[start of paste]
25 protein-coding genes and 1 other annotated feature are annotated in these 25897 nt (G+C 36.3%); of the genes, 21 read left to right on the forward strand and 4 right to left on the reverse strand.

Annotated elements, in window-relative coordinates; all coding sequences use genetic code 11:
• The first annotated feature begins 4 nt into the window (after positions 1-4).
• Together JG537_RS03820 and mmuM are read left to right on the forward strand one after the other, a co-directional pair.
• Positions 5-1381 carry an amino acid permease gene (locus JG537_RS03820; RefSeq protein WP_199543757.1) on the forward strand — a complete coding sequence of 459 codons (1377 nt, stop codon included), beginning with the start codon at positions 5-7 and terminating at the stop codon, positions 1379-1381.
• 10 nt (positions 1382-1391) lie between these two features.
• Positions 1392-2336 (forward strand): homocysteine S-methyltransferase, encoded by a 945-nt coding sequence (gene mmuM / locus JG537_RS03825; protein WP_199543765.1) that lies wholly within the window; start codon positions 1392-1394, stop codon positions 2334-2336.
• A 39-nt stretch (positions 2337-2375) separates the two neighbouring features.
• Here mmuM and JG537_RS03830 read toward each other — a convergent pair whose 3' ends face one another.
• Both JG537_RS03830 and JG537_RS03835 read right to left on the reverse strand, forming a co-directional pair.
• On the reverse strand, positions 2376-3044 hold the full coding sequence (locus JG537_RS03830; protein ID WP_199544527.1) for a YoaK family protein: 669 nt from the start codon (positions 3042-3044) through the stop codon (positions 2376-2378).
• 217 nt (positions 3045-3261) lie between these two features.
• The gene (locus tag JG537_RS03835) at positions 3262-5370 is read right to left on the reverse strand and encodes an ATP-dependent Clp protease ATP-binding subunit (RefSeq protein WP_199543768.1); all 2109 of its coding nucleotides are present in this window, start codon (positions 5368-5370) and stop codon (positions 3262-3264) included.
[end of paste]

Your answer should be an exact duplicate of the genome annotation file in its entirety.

25 protein-coding genes and 1 other annotated feature are annotated in these 25897 nt (G+C 36.3%); of the genes, 21 read left to right on the forward strand and 4 right to left on the reverse strand.

Annotated elements, in window-relative coordinates; all coding sequences use genetic code 11:
• The first annotated feature begins 4 nt into the window (after positions 1-4).
• Together JG537_RS03820 and mmuM are read left to right on the forward strand one after the other, a co-directional pair.
• Positions 5-1381 carry an amino acid permease gene (locus JG537_RS03820; RefSeq protein WP_199543757.1) on the forward strand — a complete coding sequence of 459 codons (1377 nt, stop codon included), beginning with the start codon at positions 5-7 and terminating at the stop codon, positions 1379-1381.
• 10 nt (positions 1382-1391) lie between these two features.
• Positions 1392-2336 (forward strand): homocysteine S-methyltransferase, encoded by a 945-nt coding sequence (gene mmuM / locus JG537_RS03825; protein WP_199543765.1) that lies wholly within the window; start codon positions 1392-1394, stop codon positions 2334-2336.
• A 39-nt stretch (positions 2337-2375) separates the two neighbouring features.
• Here mmuM and JG537_RS03830 read toward each other — a convergent pair whose 3' ends face one another.
• Both JG537_RS03830 and JG537_RS03835 read right to left on the reverse strand, forming a co-directional pair.
• On the reverse strand, positions 2376-3044 hold the full coding sequence (locus JG537_RS03830; protein ID WP_199544527.1) for a YoaK family protein: 669 nt from the start codon (positions 3042-3044) through the stop codon (positions 2376-2378).
• 217 nt (positions 3045-3261) lie between these two features.
• The gene (locus tag JG537_RS03835) at positions 3262-5370 is read right to left on the reverse strand and encodes an ATP-dependent Clp protease ATP-binding subunit (RefSeq protein WP_199543768.1); all 2109 of its coding nucleotides are present in this window, start codon (positions 5368-5370) and stop codon (positions 3262-3264) included.